ROME — Giffoni, the Italian children’s film fest that taps 2,800 kids from 40 countries as jurors, is rebranding itself Giffoni Experience. And the makeover is not merely cosmetic.
Impervious to economic constraints stunting the growth of other fests, the prime kiddie fixture — located in the small town of Giffoni Valle Piana, near Paestum and the Amalfi Coast — is consolidating its global offshoots in 54 countries, becoming active 250 days a year and expanding its core shindig to two weeks, July 12-25, replacing the previous eight-day format.
The new Giffoni Experience will also comprise the Giffoni Multimedia Valley, a massive $40 million complex, which, besides expanding its infrastructure, aims to become a production entity.
Over nearly four decades, founder and artistic director Claudio Gubitosi has gradually gone global with a wide web of international spinoffs, including Giffoni Hollywood and Giffoni Australia, besides outposts in most Italian regions. He is organizing a high-profile European Youth Media confab to be held in Warsaw on Nov. 18-21.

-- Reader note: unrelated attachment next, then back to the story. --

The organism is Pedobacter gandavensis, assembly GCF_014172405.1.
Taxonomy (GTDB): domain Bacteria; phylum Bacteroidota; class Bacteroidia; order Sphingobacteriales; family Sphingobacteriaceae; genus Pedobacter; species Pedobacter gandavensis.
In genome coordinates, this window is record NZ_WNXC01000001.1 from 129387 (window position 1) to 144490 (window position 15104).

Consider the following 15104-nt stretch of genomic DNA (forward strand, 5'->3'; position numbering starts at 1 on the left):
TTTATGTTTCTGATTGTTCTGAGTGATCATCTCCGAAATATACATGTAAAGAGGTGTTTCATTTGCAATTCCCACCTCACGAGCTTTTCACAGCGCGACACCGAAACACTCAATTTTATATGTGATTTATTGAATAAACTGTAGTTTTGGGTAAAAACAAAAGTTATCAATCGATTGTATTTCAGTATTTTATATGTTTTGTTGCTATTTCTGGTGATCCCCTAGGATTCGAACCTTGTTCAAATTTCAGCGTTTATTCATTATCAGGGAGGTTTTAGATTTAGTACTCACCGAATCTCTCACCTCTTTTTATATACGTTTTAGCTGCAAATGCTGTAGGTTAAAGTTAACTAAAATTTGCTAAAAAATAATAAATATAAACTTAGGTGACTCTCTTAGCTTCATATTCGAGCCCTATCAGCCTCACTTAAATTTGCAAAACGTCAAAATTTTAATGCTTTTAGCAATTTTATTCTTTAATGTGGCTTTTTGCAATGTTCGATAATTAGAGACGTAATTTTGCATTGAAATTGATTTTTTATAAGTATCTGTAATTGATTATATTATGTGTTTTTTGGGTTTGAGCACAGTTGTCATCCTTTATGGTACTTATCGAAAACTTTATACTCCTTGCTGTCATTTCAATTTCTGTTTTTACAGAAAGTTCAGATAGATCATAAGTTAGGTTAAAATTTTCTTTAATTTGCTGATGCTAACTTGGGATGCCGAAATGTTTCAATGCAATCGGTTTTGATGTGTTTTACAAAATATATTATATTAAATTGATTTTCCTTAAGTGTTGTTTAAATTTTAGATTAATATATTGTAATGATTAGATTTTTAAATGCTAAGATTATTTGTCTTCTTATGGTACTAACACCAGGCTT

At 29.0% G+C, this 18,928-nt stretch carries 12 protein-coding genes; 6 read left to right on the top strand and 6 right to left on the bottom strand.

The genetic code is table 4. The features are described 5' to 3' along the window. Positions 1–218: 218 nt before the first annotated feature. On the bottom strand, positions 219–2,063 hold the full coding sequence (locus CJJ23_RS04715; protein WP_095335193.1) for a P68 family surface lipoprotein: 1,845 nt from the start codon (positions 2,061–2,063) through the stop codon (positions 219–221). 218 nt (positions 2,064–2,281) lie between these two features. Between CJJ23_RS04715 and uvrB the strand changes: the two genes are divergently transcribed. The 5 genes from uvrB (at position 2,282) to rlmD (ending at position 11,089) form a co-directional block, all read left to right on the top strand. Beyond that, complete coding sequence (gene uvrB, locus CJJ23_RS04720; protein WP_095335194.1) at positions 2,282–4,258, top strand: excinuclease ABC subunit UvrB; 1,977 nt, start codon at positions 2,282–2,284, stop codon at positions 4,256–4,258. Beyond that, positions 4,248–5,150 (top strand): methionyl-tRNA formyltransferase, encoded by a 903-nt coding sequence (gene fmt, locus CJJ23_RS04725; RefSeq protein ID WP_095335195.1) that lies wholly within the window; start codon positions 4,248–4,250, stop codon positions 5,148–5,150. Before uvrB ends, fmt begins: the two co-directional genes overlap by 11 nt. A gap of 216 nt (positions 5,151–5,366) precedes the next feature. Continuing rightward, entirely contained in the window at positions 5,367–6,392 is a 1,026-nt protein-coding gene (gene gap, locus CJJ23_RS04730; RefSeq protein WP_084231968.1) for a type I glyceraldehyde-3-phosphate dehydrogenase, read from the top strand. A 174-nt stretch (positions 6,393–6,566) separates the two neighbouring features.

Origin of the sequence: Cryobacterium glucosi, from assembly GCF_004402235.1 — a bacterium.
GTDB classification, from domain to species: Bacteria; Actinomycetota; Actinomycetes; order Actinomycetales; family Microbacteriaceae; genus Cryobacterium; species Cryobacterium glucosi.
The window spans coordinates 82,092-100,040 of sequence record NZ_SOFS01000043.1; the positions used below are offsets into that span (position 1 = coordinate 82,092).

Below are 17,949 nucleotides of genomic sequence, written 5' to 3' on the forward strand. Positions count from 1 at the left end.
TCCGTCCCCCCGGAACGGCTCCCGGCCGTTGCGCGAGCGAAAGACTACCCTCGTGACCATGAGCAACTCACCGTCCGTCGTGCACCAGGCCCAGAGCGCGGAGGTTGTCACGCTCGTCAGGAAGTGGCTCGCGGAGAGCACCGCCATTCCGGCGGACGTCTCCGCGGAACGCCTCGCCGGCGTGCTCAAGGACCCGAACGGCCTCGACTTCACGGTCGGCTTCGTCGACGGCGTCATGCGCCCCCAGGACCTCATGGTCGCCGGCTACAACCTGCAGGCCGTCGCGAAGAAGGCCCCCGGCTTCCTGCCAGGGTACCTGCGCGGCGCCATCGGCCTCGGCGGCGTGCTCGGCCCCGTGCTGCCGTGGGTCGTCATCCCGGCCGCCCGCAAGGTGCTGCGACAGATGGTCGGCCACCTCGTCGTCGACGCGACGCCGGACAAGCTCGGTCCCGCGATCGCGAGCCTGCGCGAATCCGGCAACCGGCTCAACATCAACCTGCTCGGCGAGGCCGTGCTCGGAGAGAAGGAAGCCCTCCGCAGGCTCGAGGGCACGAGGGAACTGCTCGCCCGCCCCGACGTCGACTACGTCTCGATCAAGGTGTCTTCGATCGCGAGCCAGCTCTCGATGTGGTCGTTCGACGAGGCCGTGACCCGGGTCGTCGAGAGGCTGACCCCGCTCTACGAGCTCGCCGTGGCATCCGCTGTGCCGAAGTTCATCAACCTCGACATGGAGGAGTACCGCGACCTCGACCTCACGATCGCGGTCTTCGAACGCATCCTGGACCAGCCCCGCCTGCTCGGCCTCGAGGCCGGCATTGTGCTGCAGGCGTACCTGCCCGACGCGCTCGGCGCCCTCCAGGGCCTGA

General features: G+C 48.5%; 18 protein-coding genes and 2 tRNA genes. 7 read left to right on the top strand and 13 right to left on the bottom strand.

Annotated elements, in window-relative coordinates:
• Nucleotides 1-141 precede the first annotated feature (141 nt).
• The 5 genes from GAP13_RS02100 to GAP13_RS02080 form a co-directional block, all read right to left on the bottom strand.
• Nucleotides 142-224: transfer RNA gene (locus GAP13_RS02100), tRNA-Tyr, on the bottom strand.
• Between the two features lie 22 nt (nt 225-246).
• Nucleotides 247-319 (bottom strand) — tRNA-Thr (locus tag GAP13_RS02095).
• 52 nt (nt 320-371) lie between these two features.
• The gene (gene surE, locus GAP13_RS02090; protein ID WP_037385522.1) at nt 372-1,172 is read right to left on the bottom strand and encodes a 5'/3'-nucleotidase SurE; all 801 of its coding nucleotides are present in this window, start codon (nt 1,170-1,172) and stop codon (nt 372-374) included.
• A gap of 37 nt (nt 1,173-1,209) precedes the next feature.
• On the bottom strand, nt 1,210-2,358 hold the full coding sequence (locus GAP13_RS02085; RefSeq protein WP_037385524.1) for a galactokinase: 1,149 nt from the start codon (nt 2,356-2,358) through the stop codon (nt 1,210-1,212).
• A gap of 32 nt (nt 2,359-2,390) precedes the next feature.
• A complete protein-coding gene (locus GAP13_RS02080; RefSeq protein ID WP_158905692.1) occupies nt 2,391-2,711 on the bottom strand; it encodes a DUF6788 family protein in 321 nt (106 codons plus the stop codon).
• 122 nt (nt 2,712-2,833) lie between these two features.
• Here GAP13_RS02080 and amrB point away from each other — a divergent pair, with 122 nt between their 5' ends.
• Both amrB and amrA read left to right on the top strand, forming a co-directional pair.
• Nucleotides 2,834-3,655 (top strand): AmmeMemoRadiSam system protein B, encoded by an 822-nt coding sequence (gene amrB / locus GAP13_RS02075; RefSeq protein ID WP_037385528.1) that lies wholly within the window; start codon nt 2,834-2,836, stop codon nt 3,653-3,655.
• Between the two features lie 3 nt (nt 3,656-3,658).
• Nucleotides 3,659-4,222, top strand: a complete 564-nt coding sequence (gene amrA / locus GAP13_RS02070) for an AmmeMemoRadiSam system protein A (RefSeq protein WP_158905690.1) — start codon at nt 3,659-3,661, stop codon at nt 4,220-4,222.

But what Gubitosi is most proud of is the fest’s defining trait: 2,800 jurors, aged 3-17, attending a fantastic cinematic summer camp as guests of local families. “Giffoni is not just a festival; it’s a formative, creative itinerary,” he says. “The kids who come to Giffoni aren’t spectators; they are protagonists. That’s why I’ve renamed it Giffoni Experience.”
Of course, the Experience isn’t just for jurors. About 120,000 attendees are expected this year for round-the-clock free screenings of some 160 entries, about 100 of which compete in various sections. Millions follow Giffoni on TV in Italy where the fest, budgeted at roughly $7 million, gets the highest amount of government coin after the Venice Film Festival.
While the Hollywood majors have long picked Giffoni for their summer Italo launches — it opens with Warner Bros.’ “Harry Potter and the Half Blood Prince” and will close with Disney’s “G-Force” — Gubitosi is proud of the fact that at least half the lineup consists of debut films. Perhaps more important, they are “films that deal with reality,” including potentially controversial themes such as teen sex, depression, kid soldiers, racial tensions, unemployment and death.
Accordingly, Giffoni’s theme this year will be “Taboo,” a look at many hot-button subjects, including homosexuality and euthanasia.
“More than a festival for kids, we are a festival for movies that know how to talk to kids,” Gubitosi says.